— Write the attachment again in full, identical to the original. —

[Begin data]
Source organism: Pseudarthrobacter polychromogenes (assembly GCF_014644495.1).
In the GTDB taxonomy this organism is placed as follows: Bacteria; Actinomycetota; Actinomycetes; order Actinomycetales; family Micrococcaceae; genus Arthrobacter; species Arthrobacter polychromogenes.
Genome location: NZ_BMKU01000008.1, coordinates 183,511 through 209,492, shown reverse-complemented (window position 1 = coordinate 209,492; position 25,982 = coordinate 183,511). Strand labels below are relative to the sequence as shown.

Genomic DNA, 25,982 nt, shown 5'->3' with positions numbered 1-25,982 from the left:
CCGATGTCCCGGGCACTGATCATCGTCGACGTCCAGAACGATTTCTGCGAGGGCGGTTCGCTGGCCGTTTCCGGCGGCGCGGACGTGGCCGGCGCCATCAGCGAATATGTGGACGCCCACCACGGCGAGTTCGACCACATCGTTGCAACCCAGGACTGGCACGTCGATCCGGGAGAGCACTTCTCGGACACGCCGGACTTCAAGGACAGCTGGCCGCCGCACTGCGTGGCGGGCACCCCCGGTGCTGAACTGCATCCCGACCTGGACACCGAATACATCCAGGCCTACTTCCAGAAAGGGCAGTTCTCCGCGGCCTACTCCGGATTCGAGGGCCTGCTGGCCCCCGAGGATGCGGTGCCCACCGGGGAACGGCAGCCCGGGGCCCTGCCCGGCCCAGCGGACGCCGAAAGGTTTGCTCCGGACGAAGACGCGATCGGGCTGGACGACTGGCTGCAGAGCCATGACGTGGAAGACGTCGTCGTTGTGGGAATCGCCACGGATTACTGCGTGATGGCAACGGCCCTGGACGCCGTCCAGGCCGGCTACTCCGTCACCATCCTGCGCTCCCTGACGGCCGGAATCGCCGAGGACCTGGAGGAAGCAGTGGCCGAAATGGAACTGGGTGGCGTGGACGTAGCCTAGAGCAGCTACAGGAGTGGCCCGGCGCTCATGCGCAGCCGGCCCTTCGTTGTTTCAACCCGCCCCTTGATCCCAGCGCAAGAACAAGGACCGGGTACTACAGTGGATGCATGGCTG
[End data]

Source organism: Pseudarthrobacter polychromogenes (assembly GCF_014644495.1).
In the GTDB taxonomy this organism is placed as follows: Bacteria; Actinomycetota; Actinomycetes; order Actinomycetales; family Micrococcaceae; genus Arthrobacter; species Arthrobacter polychromogenes.
Genome location: NZ_BMKU01000008.1, coordinates 183,511 through 209,492, shown reverse-complemented (window position 1 = coordinate 209,492; position 25,982 = coordinate 183,511). Strand labels below are relative to the sequence as shown.

Genomic DNA, 25,982 nt, shown 5'->3' with positions numbered 1-25,982 from the left:
CCGATGTCCCGGGCACTGATCATCGTCGACGTCCAGAACGATTTCTGCGAGGGCGGTTCGCTGGCCGTTTCCGGCGGCGCGGACGTGGCCGGCGCCATCAGCGAATATGTGGACGCCCACCACGGCGAGTTCGACCACATCGTTGCAACCCAGGACTGGCACGTCGATCCGGGAGAGCACTTCTCGGACACGCCGGACTTCAAGGACAGCTGGCCGCCGCACTGCGTGGCGGGCACCCCCGGTGCTGAACTGCATCCCGACCTGGACACCGAATACATCCAGGCCTACTTCCAGAAAGGGCAGTTCTCCGCGGCCTACTCCGGATTCGAGGGCCTGCTGGCCCCCGAGGATGCGGTGCCCACCGGGGAACGGCAGCCCGGGGCCCTGCCCGGCCCAGCGGACGCCGAAAGGTTTGCTCCGGACGAAGACGCGATCGGGCTGGACGACTGGCTGCAGAGCCATGACGTGGAAGACGTCGTCGTTGTGGGAATCGCCACGGATTACTGCGTGATGGCAACGGCCCTGGACGCCGTCCAGGCCGGCTACTCCGTCACCATCCTGCGCTCCCTGACGGCCGGAATCGCCGAGGACCTGGAGGAAGCAGTGGCCGAAATGGAACTGGGTGGCGTGGACGTAGCCTAGAGCAGCTACAGGAGTGGCCCGGCGCTCATGCGCAGCCGGCCCTTCGTTGTTTCAACCCGCCCCTTGATCCCAGCGCAAGAACAAGGACCGGGTACTACAGTGGATGCATGGCTG